More patients who sought medical care at a declining number of California emergency rooms are a lot sicker, and slightly more of them required admission in 2007 than they did five years earlier, according to an analysis of facility discharge data from 10 of the state's largest counties.
The July report from the California HealthCare Foundation found that patients classified in the two most serious categories of illness rose from 25% to 34%. "California's EDs are facing a changing patient mix that may be putting pressure on their resources," the report's authors wrote. Not only are the patients requiring more emergency room evaluation and services, more of them need to be admitted.
Those in critical condition (defined as that which poses an immediate significant threat to life or physiologic function) rose from 9% of visits to 12%, while those in severe condition (requiring urgent evaluation, but not of immediate significant threat to life of physiologic function) rose from 16% to 22%.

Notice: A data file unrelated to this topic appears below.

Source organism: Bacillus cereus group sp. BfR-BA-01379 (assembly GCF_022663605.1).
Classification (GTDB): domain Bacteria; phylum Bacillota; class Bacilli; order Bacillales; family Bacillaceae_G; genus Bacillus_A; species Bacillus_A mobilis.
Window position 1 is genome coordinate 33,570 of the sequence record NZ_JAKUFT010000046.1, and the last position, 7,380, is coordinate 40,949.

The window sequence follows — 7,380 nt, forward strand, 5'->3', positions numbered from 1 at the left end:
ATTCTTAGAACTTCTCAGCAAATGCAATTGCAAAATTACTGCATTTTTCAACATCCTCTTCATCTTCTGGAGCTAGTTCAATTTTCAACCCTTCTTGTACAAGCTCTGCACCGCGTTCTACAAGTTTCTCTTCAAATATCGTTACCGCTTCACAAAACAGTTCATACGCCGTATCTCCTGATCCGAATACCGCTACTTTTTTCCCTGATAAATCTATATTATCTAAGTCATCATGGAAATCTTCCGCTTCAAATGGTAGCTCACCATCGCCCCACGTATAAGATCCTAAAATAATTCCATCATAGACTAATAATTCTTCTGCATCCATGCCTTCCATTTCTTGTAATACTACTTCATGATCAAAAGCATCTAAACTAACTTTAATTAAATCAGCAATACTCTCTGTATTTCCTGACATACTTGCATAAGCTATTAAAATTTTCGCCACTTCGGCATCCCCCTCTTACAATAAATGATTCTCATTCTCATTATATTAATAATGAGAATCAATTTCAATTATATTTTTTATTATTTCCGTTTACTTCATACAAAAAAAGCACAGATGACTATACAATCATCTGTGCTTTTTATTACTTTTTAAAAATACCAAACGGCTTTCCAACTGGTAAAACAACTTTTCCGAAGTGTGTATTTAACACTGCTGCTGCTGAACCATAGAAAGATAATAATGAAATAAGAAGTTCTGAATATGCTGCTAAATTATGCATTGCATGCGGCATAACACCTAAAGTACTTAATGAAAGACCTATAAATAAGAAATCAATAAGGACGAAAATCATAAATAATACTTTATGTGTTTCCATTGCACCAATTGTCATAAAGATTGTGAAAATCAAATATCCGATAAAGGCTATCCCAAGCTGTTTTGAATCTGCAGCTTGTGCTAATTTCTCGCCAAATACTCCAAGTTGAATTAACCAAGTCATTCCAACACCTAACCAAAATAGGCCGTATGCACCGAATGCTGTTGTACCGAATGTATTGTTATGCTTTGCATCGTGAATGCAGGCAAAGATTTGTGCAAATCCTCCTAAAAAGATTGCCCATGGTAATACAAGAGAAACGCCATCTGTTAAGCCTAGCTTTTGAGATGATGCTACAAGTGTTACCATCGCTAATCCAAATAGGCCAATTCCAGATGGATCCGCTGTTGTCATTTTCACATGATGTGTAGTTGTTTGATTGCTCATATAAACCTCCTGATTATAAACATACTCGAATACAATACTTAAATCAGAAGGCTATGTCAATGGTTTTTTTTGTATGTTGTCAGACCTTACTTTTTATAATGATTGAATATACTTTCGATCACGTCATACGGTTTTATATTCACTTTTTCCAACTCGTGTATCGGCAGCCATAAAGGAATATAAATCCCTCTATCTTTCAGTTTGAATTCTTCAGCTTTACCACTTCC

"Severely ill ED patients, especially those who are admitted, require more resources and time to treat and may take up more ED bed capacity than a 'treat and discharge' patient," according to the report entitled "Is California's Hospital-Based ED System Eroding?"
Contrary to common belief that the bulk of people coming to hospital emergency rooms are uninsured, the report found that in 2007, private-pay patients with insurance used the emergency department the most. The study reported that 34% of all ED visits were by privately insured patients, while Medicaid (Medi-Cal) patients accounted for 24%, and Medicare 19%. Self-pay patients used the smallest proportion of ED visits, 16%.
Another finding is the steep increase in emergency room visits by people who did not have true emergencies, the report said. "Hospital EDs are becoming a source of primary care for a growing share of the population, leading to an increase in non-emergency ED visits from 578,000 in 2002 to 891,000 by 2007," the report said.
Also, more patients are leaving the ED without treatment "often after long waits."
Against this trend is the backdrop of a decline in the number of hospitals supporting emergency room services. Between 1996 and 2007, the number of hospitals declined from 481 to 436 while the number of emergency departments went from 388 to 344.